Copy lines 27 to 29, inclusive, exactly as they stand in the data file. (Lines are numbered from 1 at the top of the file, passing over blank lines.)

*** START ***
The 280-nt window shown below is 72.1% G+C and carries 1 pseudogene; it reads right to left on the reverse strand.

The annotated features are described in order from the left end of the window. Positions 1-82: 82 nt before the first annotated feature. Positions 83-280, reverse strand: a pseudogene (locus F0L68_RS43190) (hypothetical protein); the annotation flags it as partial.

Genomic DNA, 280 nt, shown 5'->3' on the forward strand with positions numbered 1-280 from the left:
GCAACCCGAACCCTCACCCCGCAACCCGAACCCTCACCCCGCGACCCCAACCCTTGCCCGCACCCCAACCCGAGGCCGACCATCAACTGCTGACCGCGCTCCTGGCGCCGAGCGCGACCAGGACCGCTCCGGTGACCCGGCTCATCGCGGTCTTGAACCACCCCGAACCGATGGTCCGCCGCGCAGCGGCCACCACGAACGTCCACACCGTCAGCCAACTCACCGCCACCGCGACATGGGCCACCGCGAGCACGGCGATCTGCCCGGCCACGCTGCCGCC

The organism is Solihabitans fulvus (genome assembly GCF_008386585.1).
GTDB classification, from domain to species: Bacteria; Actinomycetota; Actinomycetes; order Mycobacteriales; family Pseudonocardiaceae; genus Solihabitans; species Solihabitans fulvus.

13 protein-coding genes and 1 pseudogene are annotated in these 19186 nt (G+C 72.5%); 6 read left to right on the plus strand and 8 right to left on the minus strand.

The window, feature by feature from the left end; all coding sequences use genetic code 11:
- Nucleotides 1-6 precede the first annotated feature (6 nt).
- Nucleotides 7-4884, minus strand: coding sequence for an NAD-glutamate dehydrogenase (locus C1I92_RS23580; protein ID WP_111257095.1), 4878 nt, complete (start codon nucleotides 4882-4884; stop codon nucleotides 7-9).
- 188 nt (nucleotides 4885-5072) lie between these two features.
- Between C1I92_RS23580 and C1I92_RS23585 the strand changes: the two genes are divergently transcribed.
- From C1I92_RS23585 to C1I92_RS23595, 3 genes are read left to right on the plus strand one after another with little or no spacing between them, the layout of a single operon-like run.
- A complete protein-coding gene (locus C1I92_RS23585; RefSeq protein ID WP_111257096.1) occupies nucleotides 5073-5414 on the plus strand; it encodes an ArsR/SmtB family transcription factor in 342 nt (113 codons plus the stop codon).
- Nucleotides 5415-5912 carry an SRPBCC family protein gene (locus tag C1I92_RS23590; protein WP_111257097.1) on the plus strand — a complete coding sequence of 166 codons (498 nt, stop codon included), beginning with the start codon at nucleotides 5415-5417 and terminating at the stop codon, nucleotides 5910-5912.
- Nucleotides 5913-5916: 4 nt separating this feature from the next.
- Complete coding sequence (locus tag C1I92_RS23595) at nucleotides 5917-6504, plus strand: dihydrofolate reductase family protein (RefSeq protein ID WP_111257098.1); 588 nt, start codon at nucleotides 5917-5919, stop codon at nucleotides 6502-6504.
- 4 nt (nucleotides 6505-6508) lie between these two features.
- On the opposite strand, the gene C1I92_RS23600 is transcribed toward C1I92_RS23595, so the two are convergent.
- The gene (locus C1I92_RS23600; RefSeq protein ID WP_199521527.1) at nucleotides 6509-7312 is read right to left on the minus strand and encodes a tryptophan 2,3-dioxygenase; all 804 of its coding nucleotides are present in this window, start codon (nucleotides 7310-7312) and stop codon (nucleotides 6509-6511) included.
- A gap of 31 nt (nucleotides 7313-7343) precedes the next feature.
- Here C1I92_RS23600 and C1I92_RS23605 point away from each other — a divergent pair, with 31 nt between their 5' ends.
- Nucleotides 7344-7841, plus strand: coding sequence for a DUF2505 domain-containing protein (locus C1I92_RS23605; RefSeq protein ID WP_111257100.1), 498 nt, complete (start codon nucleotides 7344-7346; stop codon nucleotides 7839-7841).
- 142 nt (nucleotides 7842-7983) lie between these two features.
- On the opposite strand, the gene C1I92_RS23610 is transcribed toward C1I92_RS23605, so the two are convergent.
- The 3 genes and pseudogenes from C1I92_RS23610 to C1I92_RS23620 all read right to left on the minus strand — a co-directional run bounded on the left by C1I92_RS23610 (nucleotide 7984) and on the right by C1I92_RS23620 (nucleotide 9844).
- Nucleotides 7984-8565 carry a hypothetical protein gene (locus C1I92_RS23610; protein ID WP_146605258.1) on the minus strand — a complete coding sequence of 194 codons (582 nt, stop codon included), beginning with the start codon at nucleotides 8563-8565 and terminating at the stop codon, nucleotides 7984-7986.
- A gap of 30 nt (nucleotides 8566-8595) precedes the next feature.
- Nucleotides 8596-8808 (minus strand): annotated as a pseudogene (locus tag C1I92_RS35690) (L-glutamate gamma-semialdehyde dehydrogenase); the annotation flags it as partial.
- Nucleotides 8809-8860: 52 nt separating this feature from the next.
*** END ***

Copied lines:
- Nucleotides 7984-8565 carry a hypothetical protein gene (locus C1I92_RS23610; protein ID WP_146605258.1) on the minus strand — a complete coding sequence of 194 codons (582 nt, stop codon included), beginning with the start codon at nucleotides 8563-8565 and terminating at the stop codon, nucleotides 7984-7986.
- A gap of 30 nt (nucleotides 8566-8595) precedes the next feature.
- Nucleotides 8596-8808 (minus strand): annotated as a pseudogene (locus tag C1I92_RS35690) (L-glutamate gamma-semialdehyde dehydrogenase); the annotation flags it as partial.